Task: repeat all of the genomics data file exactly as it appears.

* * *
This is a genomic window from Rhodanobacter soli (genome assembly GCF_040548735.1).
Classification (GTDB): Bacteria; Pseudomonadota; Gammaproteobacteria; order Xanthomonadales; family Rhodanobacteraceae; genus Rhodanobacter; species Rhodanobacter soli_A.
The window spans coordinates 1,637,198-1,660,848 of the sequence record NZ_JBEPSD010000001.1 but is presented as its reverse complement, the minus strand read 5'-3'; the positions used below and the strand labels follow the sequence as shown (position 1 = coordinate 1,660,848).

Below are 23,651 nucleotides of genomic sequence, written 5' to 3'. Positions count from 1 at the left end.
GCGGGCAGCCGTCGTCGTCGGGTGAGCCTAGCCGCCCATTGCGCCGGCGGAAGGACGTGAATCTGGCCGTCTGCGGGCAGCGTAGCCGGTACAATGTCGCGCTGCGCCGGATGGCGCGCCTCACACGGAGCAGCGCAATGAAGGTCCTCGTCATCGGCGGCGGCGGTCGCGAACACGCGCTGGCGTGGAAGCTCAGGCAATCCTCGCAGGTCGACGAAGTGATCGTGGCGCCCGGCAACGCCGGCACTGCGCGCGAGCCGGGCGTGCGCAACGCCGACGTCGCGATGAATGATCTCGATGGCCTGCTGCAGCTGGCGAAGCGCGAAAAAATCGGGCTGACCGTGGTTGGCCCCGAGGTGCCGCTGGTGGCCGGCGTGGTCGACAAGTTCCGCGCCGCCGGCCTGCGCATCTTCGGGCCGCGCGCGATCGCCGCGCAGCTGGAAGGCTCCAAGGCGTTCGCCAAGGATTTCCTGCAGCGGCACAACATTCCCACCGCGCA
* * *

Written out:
This is a genomic window from Rhodanobacter soli (genome assembly GCF_040548735.1).
Classification (GTDB): Bacteria; Pseudomonadota; Gammaproteobacteria; order Xanthomonadales; family Rhodanobacteraceae; genus Rhodanobacter; species Rhodanobacter soli_A.
The window spans coordinates 1,637,198-1,660,848 of the sequence record NZ_JBEPSD010000001.1 but is presented as its reverse complement, the minus strand read 5'-3'; the positions used below and the strand labels follow the sequence as shown (position 1 = coordinate 1,660,848).

Below are 23,651 nucleotides of genomic sequence, written 5' to 3'. Positions count from 1 at the left end.
GCGGGCAGCCGTCGTCGTCGGGTGAGCCTAGCCGCCCATTGCGCCGGCGGAAGGACGTGAATCTGGCCGTCTGCGGGCAGCGTAGCCGGTACAATGTCGCGCTGCGCCGGATGGCGCGCCTCACACGGAGCAGCGCAATGAAGGTCCTCGTCATCGGCGGCGGCGGTCGCGAACACGCGCTGGCGTGGAAGCTCAGGCAATCCTCGCAGGTCGACGAAGTGATCGTGGCGCCCGGCAACGCCGGCACTGCGCGCGAGCCGGGCGTGCGCAACGCCGACGTCGCGATGAATGATCTCGATGGCCTGCTGCAGCTGGCGAAGCGCGAAAAAATCGGGCTGACCGTGGTTGGCCCCGAGGTGCCGCTGGTGGCCGGCGTGGTCGACAAGTTCCGCGCCGCCGGCCTGCGCATCTTCGGGCCGCGCGCGATCGCCGCGCAGCTGGAAGGCTCCAAGGCGTTCGCCAAGGATTTCCTGCAGCGGCACAACATTCCCACCGCGCA